Carrick Bend
(good for large ropes or cables)
The Carrick Bend is mainly used for joining large diameter ropes or hawsers. It can also be formed into a decorative knot like a lanyard knot or a mat.

Good Points
• can be used on heavy cable or large ropes • can be allowed to tighten and collapse on itself when strain is taken on the standing parts

Bad Points
• reduces strength of rope to about 65 %

• sometimes seen with more than two half hitches either to make it more secure or to use up excess rope

Reef Knot
(also known as Square Knot)
The best known and most useful parcel knot. It should preferably only be tied with the two ends of the same material, but should never be used as a bend. It is the best knot for tying a triangular bandage.

WARNING: The reef knot should never be used as a bend to join two ropes that will be under load. The reef-knot is only useful in simple applications.
Good Points
• easily tied

Bad Points
• can slip • can come undone under movement • will capsize or jam under load

• its relatives, the granny, the thief-knot and the what-knot all have their purposes, but not as a trustful knot it is strictly a binding knot, reliable only when pressed against something else and tied in both ends of the same material so restrict its use to bandages and all sorts of parcels.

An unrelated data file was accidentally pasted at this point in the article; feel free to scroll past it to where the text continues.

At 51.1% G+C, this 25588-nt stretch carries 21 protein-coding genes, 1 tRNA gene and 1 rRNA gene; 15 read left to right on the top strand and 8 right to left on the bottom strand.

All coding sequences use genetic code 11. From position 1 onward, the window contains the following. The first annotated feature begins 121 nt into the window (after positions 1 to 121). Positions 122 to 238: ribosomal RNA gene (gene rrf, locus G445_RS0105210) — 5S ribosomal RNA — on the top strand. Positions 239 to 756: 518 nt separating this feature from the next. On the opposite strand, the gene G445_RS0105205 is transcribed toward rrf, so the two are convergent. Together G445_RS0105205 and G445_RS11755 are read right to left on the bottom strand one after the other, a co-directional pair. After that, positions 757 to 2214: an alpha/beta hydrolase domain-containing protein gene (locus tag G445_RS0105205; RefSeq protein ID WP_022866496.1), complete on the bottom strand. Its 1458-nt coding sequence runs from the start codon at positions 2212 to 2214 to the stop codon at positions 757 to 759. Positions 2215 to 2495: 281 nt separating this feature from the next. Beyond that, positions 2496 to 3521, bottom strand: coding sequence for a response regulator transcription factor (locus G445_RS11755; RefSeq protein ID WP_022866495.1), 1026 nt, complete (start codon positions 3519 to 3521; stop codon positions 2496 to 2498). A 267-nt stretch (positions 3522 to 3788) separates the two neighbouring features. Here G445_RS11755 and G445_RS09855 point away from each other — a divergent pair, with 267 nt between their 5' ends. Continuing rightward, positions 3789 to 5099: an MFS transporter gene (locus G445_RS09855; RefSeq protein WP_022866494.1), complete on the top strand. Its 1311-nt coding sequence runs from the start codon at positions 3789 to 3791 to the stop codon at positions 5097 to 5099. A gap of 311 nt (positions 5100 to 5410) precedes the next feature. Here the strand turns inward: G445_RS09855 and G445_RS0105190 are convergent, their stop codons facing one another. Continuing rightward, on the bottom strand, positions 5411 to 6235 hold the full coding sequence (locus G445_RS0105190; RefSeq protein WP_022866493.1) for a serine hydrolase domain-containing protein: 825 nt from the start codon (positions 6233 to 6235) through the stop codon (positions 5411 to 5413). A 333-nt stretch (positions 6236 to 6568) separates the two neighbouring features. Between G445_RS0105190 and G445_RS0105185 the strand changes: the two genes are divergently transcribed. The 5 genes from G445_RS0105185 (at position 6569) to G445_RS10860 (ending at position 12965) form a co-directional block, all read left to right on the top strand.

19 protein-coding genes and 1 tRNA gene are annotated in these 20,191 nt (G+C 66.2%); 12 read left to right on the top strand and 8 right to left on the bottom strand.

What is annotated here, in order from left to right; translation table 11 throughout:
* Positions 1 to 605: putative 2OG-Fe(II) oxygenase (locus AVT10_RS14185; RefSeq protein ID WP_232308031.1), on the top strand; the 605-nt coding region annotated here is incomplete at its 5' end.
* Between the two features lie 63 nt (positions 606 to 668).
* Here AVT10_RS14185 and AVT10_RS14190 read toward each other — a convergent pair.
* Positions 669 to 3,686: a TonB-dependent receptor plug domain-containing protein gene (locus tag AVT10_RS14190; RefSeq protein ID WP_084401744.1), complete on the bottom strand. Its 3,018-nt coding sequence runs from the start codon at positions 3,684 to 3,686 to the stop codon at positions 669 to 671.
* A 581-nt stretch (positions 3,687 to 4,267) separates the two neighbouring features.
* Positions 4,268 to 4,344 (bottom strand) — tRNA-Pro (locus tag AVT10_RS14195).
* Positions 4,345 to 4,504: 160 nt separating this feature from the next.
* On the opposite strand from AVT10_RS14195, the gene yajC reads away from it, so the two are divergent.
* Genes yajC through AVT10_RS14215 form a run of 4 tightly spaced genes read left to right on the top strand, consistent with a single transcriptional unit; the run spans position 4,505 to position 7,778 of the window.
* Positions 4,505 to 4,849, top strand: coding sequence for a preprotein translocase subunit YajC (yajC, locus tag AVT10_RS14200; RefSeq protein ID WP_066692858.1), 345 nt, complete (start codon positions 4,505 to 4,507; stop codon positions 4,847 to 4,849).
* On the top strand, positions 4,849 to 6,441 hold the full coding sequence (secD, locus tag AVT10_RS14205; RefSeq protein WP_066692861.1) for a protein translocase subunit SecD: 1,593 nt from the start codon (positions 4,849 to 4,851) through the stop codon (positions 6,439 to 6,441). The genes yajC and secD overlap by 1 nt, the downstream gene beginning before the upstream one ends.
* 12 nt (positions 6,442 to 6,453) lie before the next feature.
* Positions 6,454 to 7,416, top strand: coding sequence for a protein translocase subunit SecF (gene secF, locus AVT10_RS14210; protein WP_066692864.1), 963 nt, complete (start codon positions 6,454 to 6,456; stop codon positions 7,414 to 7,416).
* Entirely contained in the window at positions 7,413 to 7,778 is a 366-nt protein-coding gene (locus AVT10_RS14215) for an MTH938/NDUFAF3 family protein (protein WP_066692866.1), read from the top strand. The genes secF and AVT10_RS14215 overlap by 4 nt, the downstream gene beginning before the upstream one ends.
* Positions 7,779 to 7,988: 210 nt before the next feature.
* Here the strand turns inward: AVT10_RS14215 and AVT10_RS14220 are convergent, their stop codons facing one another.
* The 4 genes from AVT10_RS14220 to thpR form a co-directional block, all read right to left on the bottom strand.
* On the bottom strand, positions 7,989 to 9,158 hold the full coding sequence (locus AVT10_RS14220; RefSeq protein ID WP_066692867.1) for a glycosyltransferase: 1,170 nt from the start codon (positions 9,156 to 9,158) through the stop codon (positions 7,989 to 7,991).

Fireman’s Chair
(a good rescue knot)
In the event of a proper harness not being available this knot can be used for light rescue.

Good Points
• quick to tie • can be tied in the bight

Bad Points
• not to be used for very heavy loads • dangerous unless the loops are locked off

• one loop, adjusted for size, fits beneath the subject’s armpits, with the other loop around behind the knees • one rescuer lowers the person with one long end while a second rescuer pulls them away from the wall with the other rope

Fisherman’s Knot
(good quick bend)
Not to be confused with the Fisherman’s Bend (which is actually a hitch!).

Good Points
• safe and reliable • simple and effective

Bad Points
• like all knots will weaken the lines in which it is tied • may not be able to untie it if you use anything but rope